Adviser Defends Obama’s Repeal of College-Savings Tax BreakRichard Rubin and Mike Dorning
White House officials say they are seeking to dismantle a popular college savings tax break because it favors wealthy households and does little to encourage lower-income students to go to college.
The proposal would mean that withdrawals from so-called 529 college savings plans for tuition would no longer be tax-exempt. Republicans say that would be a middle-class tax increase.
“Overwhelmingly, this plan provides much more of a tax incentive, much more assistance through the tax code to go to college than anything that we have in our system now,” said Jason Furman, chairman of the White House Council of Economic Advisers, at a meeting Friday with Bloomberg reporters and editors in Washington.
“The current 529 is very tilted towards the upper end, and a variety of research has shown it’s ineffective in serving its goals of getting people to go to college who wouldn’t otherwise have gone,” he said.
The proposal, which stands little chance of advancing in Congress, would apply only to new contributions. That means any money in accounts before it takes effect would still qualify for the tax break.
The education tax plan is part of the administration’s effort to remove tax breaks for top earners and use the proceeds to help middle- and lower-income households. It would undo a break that’s become popular with many U.S. families.
Americans held $221.1 billion in college savings plans as of June 2014, according to the Investment Company Institute. That’s about double than in 2007.
The administration would expand other tax breaks for students, supplying 50 times more assistance than it would remove with the change to 529 plans, Furman said. Those breaks include income caps and wouldn’t be available to households with income over $180,000.
The administration released the proposal Jan. 17 as part of a broader plan to raise taxes on capital gains and banks and cut taxes for two-earner households, college students and families who pay for child care.
“President Obama wishes to turn back the clock and further burden hard-working families with new taxes,” Representative Lynn Jenkins, a Kansas Republican, said Wednesday. “Middle-income families that have worked hard and saved to send their children to college should receive our support, not a new tax bill to pay for his agenda.”
Jenkins plans to introduce a bill on 529 plans, her spokesman, Tom Brandt, said in an e-mail. The bill would ensure that funds from 529s can be used to buy computers and that taxpayers can put refunds from colleges into their tax-advantaged plans without penalty, such as if a student withdraws due to illness.
According to a 2012 study by the Government Accountability Office, the median income of families with 529 plans or similar plans was $142,400, compared with $45,100 for other families.
Furman said the 529 proposal would raise about $1 billion for the government over 10 years, compared with $50 billion in tax assistance for college costs in the administration’s proposal. Some of the costs of changing the 529 rules would occur outside the 10-year budget time frame.
Jeffrey Zients, the director of Obama’s National Economic Council, said the 529 proposal is part of the broader package of education tax cuts and shouldn’t be viewed in isolation.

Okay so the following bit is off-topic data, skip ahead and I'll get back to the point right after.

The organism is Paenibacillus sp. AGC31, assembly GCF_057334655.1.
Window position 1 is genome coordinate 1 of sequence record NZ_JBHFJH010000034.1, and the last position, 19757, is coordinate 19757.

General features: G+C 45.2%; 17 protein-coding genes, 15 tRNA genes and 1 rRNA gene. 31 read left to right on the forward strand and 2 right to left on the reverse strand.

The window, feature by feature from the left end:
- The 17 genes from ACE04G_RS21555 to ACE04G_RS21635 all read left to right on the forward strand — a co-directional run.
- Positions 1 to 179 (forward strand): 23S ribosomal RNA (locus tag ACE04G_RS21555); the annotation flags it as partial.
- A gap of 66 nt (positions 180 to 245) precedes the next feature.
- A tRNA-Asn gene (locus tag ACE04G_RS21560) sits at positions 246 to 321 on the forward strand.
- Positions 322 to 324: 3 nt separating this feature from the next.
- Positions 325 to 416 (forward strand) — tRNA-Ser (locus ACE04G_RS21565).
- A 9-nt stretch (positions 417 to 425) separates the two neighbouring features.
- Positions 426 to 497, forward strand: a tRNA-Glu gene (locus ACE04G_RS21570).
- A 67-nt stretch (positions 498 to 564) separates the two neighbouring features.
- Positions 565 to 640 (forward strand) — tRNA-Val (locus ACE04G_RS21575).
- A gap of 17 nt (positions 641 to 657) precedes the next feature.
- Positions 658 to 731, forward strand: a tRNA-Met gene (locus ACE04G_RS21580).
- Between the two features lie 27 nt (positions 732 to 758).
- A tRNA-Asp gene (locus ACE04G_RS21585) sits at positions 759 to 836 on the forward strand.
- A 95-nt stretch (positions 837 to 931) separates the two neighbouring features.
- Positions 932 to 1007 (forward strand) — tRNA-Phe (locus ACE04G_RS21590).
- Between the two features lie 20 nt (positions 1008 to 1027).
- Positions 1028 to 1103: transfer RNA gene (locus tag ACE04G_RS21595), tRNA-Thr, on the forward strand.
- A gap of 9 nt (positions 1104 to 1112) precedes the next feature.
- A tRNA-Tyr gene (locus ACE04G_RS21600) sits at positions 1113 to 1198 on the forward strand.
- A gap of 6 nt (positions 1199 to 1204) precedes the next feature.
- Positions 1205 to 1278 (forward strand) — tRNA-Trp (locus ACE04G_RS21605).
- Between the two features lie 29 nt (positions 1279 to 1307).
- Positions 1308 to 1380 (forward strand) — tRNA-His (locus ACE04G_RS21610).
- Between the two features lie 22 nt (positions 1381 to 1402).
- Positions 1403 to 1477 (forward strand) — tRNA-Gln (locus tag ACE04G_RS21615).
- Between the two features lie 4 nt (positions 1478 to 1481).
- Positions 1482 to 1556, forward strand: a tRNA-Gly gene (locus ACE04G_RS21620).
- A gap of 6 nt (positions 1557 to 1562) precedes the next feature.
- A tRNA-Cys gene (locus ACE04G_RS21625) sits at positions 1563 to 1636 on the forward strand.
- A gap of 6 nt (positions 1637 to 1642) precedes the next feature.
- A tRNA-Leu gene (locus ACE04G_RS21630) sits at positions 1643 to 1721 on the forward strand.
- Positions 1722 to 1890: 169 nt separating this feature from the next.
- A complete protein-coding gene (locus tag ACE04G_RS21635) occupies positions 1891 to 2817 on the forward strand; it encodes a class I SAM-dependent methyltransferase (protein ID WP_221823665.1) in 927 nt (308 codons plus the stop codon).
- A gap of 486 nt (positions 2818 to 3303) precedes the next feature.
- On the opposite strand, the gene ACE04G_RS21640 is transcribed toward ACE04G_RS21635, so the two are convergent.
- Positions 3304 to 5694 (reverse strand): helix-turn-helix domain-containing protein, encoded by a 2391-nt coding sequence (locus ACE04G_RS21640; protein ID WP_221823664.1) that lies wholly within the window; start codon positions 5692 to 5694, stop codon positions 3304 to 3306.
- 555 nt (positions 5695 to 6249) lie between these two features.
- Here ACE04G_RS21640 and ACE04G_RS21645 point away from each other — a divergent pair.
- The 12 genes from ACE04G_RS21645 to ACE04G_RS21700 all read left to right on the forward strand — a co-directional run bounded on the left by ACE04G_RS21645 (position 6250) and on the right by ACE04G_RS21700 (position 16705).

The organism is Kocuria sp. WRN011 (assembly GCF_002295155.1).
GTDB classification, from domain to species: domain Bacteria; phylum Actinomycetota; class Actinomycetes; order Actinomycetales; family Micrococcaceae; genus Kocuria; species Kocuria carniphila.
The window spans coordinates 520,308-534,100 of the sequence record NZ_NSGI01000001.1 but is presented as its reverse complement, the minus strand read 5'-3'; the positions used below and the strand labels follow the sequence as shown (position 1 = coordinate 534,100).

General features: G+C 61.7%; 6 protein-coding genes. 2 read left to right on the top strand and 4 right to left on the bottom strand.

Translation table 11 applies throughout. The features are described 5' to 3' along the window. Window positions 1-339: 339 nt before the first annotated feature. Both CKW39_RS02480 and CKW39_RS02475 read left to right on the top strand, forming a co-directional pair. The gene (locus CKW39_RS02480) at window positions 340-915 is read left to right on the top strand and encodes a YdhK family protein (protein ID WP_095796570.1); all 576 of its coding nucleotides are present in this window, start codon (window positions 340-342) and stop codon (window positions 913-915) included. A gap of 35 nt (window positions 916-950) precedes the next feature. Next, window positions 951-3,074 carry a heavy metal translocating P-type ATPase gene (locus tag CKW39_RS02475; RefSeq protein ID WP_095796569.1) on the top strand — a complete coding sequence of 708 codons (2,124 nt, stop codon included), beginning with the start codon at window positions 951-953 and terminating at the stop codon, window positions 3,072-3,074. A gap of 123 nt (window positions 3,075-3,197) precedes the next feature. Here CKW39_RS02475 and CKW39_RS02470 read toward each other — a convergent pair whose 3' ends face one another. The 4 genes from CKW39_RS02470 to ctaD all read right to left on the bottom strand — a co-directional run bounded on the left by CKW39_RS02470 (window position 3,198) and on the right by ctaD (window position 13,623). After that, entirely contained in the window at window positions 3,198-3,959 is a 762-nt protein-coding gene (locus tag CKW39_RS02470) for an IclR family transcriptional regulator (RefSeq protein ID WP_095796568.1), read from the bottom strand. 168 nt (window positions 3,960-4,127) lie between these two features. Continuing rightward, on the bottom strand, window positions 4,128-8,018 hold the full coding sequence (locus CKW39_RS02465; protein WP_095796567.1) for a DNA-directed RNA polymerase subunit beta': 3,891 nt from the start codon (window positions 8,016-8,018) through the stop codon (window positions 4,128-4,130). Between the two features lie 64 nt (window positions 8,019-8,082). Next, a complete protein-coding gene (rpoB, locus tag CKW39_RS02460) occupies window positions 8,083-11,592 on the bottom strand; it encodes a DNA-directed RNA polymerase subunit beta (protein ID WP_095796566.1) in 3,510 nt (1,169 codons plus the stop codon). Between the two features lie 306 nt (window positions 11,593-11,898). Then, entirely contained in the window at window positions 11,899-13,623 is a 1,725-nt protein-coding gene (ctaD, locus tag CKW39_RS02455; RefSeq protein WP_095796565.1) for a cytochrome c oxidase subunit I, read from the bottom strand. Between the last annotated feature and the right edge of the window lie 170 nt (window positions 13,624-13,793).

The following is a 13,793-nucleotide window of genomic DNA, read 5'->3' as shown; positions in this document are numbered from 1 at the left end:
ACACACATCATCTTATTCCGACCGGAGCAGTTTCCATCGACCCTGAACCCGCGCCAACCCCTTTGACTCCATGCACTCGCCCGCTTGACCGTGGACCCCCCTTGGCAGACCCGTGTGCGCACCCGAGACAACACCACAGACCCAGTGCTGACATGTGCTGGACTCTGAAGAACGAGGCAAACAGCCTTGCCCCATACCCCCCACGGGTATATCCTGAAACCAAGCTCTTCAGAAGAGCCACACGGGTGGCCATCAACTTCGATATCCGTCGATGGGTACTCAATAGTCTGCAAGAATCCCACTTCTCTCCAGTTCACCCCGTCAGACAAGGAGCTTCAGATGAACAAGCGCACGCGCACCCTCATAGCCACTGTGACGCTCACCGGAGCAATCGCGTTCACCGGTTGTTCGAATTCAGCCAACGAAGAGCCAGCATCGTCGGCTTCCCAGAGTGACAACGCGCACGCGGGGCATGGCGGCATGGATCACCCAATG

White House Press Secretary Josh Earnest said Friday, “The reforms that the president has proposed for the 529 program are reforms he would consider only in the context of other education reforms.”
The House Ways and Means Committee last year approved a similar set of changes to education tax credits. The proposal didn’t become law, and tax policy in Congress is now at a virtual standstill because of the broader partisan deadlock.
On other matters, Furman and Zients said the president wouldn’t accept legislation that undercuts administrative initiatives such as the Obamacare health overhaul, the president’s policies protecting some undocumented workers from deportation and the financial regulatory laws passed during his administration.
“The president is not going to support anything that waters down Dodd-Frank,” Zients said. “If there is something that strengthens it, he’d consider that.”
Furman said Congress could help boost middle-class incomes during the next two years by passing Obama’s proposals to raise the minimum wage and increase infrastructure spending.
“We could pass an infrastructure bill tomorrow,” he said. “That would help in the next two years.”
Obama in his State of the Union speech Jan. 20 called for more trade agreements to boost U.S. exports, particularly to Asia. While that has met opposition from Democrats including Senate Minority Leader Harry Reid of Nevada, Furman said more trade fits well into a politically liberal agenda.
“If you don’t do these trade deals, you’re going to have lower labor standards in Vietnam, you’re going to have lower economic standards in Malaysia,” he said.
Obama is trying to complete free-trade agreements with Asia and Europe, saying that doing so would help the U.S. economy by opening markets for exports.
The strengthening U.S. economy provides an opening for “high quality” trade deals, Zients said
Convincing skeptics in Congress is the next step, he said.
“Our job now is to take input from the Hill, make sure people understand what’s being negotiated,” he said. “There have been deals that haven’t lived up to past promises, so there’s some skepticism on the Hill.”
Obama tomorrow flies to India, where trade with the world’s second-most populous country will be on the agenda in meetings with Prime Minister Narendra Modi.
The U.S. had a $25 billion goods and services trade deficit with India in 2012, the most recent year for which statistics are available, according to the Office of the U.S. Trade Representative. India is the U.S.’s 11th largest goods trading partner.